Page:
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He talked so often about his need for no more than three hours' sleep a night that the story has become enshrined in biographies. A half-truth at best. When the Ford Motor Co. archives were opened in 1951, researchers found many pictures of Henry Ford and his pal Edison in laboratories, at meetings and on outings. In some of these photos, Ford seemed attentive and alert, but Edison could be seen asleep on a bench, in a chair, on the grass. His secret weapon was the catnap, and he elevated it to an art. Recalled one of his associates: "His genius for sleep equaled his genius for invention. He could go to sleep any where, any time, on anything."
The truth is somewhat less flattering to Edison than the myths. Like many a genius, he was often a terrible trial to those who had to get along with him. He disliked not only changing his clothes but bathing, damaged his health by subsisting on pie and coffee, and neglected his two wives and six children. He lavished material goods on them, but otherwise paid scarcely any attention to them; in fact he rarely slept at home, preferring the laboratory. His first wife died grossly overweight; his second once said their marriage had been "no great love." The Hollywood picture of Edison as a dedicated battler for the good of humanity could hardly be more wrong. Much as his inventions did benefit humanity, Edison's object was to make money, as much as he could. His first patent was on a device for automatically and speedily recording votes in Congress and state legislatures; but because such a machine was seen as a threat to the filibuster, the legislators did not want it. Edison later took delight in recalling what he had resolved then and there: "Anything that won't sell, I don't want to invent. Its sale is proof of utility, and utility is success." For once, there is no reason to doubt his word.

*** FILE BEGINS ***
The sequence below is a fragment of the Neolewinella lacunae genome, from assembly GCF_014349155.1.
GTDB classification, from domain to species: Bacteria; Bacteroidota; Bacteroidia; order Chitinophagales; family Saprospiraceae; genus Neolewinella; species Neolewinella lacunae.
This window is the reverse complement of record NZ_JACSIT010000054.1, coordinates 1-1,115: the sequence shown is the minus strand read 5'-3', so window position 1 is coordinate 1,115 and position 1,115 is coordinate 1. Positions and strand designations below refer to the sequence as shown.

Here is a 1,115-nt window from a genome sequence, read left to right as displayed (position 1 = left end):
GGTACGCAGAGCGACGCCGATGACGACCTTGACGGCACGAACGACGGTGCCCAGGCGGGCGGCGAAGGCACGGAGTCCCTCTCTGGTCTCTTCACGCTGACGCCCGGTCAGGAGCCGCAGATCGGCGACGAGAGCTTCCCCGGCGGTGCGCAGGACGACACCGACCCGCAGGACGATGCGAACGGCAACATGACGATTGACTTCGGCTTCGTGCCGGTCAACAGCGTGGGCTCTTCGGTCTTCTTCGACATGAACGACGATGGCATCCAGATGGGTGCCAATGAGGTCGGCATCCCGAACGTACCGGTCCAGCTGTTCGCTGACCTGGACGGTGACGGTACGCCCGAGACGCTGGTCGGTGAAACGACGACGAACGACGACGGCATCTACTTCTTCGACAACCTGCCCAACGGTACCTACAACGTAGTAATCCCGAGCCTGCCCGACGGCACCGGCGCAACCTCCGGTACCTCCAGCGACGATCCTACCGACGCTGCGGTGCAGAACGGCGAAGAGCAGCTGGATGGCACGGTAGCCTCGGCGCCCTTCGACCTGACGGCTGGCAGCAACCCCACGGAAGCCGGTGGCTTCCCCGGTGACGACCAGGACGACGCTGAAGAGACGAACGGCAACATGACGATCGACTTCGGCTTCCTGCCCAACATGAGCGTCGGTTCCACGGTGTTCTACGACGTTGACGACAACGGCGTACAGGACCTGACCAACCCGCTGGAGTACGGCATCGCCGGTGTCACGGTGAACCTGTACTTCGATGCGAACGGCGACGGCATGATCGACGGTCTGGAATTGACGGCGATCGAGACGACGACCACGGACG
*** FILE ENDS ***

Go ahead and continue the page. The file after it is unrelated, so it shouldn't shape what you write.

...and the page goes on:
He did make money; when he died in 1931 he left an estate of more than $2 million. Not bad for the depths of the Great Depression, but a puny sum compared with what a good businessman could have realized from Edison's inventions. Part of the reason for Edison's failure to capitalize on his own ideas was his fanatic resistance to any attempts to modify them. He insisted for too long that his cylinders made better recording devices than the more practical discs, and, because he had worked with direct current, he fought the introduction of alternating current. He gave demonstrations in which stray dogs were electrocuted with jolts of A.C. to dramatize a nonexistent threat to the safety of humans.